Prominent Missouri Republicans have a knack for self-immolating; John Diehl is the latest example [UPDATE: Diehl resigns]

Jason Hancock, The Kansas City Star’s Jefferson City correspondent, had the big story on Wednesday that left Missouri’s political establishment quivering.

Hancock revealed that John Diehl, the Missouri House Speaker, had enjoyed a semi-steamy string of text messages with a legislative intern. Rumors of these exchanges circulated around Jefferson City for a while now. Hancock stayed on the story, despite having to play a cat-and-mouse game with Diehl and his staff, which misled and put off the reporter for weeks.

In a beautiful piece of irony, Diehl on May 5 had admonished Kansas City Rep. Jeremy LaFaver for speaking out on the House floor against an impending vote to cut welfare benefits to needy Missourians. “We don’t act like barbarians,” Diehl is reported to have said to LaFaver.

Near as we can tell, Diehl had been confronted four days earlier about the 49-year-old’s text messages to the 19-year-old intern. Seems awfully rich for Diehl to be lecturing anyone about their behavior, especially a colleague who wanted to avert ham-fisted legislation against his constituents.

Diehl holed up in his Jefferson City office for hours on Wednesday. He finally emerged to a phalanx of waiting reporters who weren’t satisfied with a mealy-mouthed apology sent out earlier in the day via written statement. 

Diehl, who at the top of his personal website extols the virtue of “personal responsibility” wouldn’t answer whether it was appropriate for him to lavish sexually-charged messages (“will have my way with you…and leave you quivering) to a teenage intern under his command. He apparently was greeted with a standing ovation by other House Republicans on Wednesday evening. 

This from the same party that insisted upon impeachment the last time a leading 49-year-old politician was cavorting with an intern less than half his age.

Diehl hates the idea of gay marriage, but apparently won’t respect his own. The Town and Country, Missouri, representative is married and has three children.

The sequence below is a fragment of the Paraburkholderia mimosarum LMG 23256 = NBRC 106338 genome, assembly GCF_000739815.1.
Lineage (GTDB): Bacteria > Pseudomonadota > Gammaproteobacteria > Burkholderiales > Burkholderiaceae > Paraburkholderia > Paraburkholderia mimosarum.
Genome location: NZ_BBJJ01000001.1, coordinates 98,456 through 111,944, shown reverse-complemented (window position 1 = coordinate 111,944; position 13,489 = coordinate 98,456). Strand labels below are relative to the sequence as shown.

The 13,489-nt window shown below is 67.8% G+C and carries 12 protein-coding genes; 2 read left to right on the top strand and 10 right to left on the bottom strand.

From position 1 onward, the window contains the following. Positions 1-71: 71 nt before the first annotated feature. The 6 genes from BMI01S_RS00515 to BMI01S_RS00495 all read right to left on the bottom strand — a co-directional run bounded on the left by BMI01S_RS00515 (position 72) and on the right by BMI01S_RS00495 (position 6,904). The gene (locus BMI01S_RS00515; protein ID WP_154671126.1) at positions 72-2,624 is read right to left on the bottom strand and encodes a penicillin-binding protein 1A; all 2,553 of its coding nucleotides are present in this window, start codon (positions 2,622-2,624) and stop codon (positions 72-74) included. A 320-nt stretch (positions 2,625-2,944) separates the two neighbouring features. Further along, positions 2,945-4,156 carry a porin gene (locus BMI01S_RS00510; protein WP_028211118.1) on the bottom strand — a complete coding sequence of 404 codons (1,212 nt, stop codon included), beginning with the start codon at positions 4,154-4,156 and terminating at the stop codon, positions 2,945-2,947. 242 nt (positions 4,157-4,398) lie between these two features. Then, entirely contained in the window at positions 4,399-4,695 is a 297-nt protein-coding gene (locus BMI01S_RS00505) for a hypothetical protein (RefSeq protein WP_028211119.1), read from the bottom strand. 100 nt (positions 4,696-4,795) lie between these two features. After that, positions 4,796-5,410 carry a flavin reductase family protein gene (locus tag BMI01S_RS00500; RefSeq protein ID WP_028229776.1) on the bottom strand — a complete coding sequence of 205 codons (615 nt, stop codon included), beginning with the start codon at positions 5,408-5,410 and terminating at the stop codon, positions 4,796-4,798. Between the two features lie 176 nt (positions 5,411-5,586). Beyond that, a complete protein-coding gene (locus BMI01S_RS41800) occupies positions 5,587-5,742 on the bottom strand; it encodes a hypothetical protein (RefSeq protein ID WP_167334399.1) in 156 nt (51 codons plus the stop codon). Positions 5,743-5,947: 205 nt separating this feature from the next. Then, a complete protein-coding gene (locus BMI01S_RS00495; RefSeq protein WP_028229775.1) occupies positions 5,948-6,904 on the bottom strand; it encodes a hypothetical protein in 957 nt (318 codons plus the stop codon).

With Democratic Gov. Jay Nixon playing out the string of his second term effectively politically neutered, Diehl is was the arguably the most powerful man in Missouri politics.

[UPDATE, 1:43 p.m.: Diehl announced that he would resign from the Missouri legislature]

Like other prominent Republicans, Diehl is handling his authority like someone who doesn’t deserve it. Diehl follows in the footsteps of other prominent Missouri Republicans who douse themselves with gasoline and strike the nearest match.

Catharine Hanaway was the most recent example until now. Hanaway, a former U.S. attorney, was the apparent frontrunner for the GOP nomination for Missouri governor. She teamed up with Kansas City political operative Jeff Roe, which always carries some measure of risk. In this case, Roe was tied to anti-Tom Schweich ads that some supporters of the late Missouri auditor believe pushed the candidate toward suicide. The fiasco has distracted Hanaway’s campaign and invited a gaggle of upstart GOP challengers for the primary.

Todd Akin was poised to replace Claire McCaskill in the U.S. Senate before he imploded by advertising his stupidity with his “legitmate rape” banter in 2012.

Rod Jetton, a former Missouri House Speaker, had wrapped up his tenure in 2009 and was ready to start a lucrative lobbying career before he got arrested on allegations he feloniously assaulted a woman during sex (he later pleaded guilty to a misdemeanor).

Peter Kinder seemed ready to seek higher office in Missouri before those plans got derailed in 2011 when a stripper went public with claims that Kinder had propositioned her.

Missouri becomes redder every year, and still GOP leaders can’t stay out of their own way.

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